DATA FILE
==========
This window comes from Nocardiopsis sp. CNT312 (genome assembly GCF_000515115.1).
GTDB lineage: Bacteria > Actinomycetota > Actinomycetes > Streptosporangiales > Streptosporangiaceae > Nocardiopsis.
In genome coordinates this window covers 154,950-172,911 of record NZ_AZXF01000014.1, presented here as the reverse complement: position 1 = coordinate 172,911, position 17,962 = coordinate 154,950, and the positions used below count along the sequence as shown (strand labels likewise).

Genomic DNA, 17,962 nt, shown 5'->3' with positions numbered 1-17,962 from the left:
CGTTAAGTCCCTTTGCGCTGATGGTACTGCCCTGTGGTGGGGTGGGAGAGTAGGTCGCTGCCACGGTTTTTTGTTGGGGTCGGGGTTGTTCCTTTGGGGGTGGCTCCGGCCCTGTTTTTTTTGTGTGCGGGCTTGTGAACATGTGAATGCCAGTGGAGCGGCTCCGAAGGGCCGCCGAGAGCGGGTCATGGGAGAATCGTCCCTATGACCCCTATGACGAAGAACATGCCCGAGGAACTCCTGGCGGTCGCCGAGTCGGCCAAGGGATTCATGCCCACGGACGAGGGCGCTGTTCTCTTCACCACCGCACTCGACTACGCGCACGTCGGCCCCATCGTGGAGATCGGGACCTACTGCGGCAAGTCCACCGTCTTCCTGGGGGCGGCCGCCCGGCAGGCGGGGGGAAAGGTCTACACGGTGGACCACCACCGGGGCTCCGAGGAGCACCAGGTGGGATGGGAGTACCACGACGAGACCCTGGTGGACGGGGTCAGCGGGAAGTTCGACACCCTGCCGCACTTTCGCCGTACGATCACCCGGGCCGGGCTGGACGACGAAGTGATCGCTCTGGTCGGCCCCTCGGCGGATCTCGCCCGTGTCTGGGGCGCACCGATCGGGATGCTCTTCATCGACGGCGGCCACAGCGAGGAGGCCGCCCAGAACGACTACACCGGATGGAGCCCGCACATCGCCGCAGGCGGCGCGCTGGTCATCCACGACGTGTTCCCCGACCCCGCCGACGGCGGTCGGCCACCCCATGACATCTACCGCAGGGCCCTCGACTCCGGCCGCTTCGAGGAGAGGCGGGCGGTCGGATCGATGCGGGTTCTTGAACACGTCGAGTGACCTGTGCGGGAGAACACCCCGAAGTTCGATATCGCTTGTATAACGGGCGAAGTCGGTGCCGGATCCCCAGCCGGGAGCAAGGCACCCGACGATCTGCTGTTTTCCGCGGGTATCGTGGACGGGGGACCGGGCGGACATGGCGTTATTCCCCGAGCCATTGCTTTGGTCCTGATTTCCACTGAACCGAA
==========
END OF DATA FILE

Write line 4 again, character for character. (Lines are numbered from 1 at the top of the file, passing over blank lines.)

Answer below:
Genomic DNA, 17,962 nt, shown 5'->3' with positions numbered 1-17,962 from the left: